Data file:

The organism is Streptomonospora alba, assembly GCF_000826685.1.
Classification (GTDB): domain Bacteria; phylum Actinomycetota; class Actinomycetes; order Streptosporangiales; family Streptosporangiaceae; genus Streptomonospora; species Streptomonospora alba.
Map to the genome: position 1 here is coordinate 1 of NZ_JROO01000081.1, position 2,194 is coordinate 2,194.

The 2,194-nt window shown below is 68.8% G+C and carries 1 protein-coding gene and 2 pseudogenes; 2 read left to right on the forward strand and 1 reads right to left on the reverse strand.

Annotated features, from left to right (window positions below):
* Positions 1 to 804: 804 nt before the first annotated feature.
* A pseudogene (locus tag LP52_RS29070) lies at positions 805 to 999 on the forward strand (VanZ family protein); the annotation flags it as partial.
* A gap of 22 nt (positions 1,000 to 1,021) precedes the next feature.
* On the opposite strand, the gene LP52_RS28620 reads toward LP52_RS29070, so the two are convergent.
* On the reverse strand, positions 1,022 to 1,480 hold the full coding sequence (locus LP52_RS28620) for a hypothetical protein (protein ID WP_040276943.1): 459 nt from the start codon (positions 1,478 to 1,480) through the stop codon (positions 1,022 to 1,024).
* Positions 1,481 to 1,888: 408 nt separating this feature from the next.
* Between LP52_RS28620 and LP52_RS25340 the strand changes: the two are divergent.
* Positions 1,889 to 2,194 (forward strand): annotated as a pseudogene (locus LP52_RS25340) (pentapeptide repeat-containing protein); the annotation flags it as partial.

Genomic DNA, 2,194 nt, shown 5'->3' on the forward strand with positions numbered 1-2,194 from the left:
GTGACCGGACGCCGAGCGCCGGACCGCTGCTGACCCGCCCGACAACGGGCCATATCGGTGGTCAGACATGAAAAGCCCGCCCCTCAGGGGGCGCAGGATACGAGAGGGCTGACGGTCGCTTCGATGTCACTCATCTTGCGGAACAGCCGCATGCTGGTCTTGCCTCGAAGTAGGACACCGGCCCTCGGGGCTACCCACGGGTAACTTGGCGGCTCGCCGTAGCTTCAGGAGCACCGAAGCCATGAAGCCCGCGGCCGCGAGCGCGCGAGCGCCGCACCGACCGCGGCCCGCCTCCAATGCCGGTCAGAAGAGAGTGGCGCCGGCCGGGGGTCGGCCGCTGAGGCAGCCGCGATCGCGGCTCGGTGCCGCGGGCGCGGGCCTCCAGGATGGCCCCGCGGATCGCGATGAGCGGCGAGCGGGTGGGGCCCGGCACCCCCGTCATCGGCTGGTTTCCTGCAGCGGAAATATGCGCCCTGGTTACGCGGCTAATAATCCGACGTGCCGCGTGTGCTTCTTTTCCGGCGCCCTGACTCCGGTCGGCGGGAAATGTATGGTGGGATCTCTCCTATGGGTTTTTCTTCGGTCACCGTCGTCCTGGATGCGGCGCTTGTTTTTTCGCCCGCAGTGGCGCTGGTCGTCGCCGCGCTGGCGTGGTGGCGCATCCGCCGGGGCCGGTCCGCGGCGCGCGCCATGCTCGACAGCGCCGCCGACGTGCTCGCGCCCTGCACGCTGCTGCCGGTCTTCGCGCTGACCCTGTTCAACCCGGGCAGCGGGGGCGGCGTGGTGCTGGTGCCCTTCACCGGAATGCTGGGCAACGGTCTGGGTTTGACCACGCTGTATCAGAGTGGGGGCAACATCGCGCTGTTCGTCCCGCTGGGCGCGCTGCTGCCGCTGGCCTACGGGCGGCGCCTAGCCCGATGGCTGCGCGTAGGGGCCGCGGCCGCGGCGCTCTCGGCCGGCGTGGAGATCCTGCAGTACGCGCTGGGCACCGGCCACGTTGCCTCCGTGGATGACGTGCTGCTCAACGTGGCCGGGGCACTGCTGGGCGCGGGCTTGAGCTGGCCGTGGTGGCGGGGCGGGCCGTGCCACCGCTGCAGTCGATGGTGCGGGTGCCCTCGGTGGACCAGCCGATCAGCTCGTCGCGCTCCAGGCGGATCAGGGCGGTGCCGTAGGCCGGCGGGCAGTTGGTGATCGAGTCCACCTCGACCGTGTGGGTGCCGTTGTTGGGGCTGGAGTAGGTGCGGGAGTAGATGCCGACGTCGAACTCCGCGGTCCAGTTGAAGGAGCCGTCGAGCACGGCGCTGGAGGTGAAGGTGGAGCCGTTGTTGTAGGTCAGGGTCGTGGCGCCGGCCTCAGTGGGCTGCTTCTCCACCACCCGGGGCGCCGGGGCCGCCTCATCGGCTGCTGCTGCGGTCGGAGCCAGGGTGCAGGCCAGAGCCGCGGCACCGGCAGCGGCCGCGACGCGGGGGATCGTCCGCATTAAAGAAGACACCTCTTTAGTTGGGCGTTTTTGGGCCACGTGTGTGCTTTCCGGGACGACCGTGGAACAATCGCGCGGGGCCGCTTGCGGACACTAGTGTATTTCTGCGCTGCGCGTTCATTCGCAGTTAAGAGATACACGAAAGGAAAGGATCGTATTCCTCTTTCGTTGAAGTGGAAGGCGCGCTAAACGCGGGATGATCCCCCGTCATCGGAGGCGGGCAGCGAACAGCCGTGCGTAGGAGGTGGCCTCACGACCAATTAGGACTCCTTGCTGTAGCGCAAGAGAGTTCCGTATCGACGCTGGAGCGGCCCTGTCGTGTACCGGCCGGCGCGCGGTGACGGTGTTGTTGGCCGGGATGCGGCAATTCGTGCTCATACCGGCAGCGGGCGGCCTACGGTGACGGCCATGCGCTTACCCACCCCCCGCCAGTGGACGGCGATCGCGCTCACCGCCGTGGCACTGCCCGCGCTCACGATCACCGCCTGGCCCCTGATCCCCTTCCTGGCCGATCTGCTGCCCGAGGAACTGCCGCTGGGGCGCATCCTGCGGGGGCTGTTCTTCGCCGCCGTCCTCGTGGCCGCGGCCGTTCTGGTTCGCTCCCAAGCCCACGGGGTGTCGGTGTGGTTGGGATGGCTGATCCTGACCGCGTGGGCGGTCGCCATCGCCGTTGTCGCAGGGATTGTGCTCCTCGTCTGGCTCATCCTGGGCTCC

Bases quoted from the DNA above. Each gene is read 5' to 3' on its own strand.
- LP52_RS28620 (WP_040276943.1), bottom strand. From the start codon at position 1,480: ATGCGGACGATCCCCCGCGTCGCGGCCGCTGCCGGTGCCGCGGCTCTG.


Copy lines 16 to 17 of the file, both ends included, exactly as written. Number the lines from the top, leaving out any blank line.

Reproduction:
Bases quoted from the DNA above. Each gene is read 5' to 3' on its own strand.
- LP52_RS28620 (WP_040276943.1), bottom strand. From the start codon at position 1,480: ATGCGGACGATCCCCCGCGTCGCGGCCGCTGCCGGTGCCGCGGCTCTG.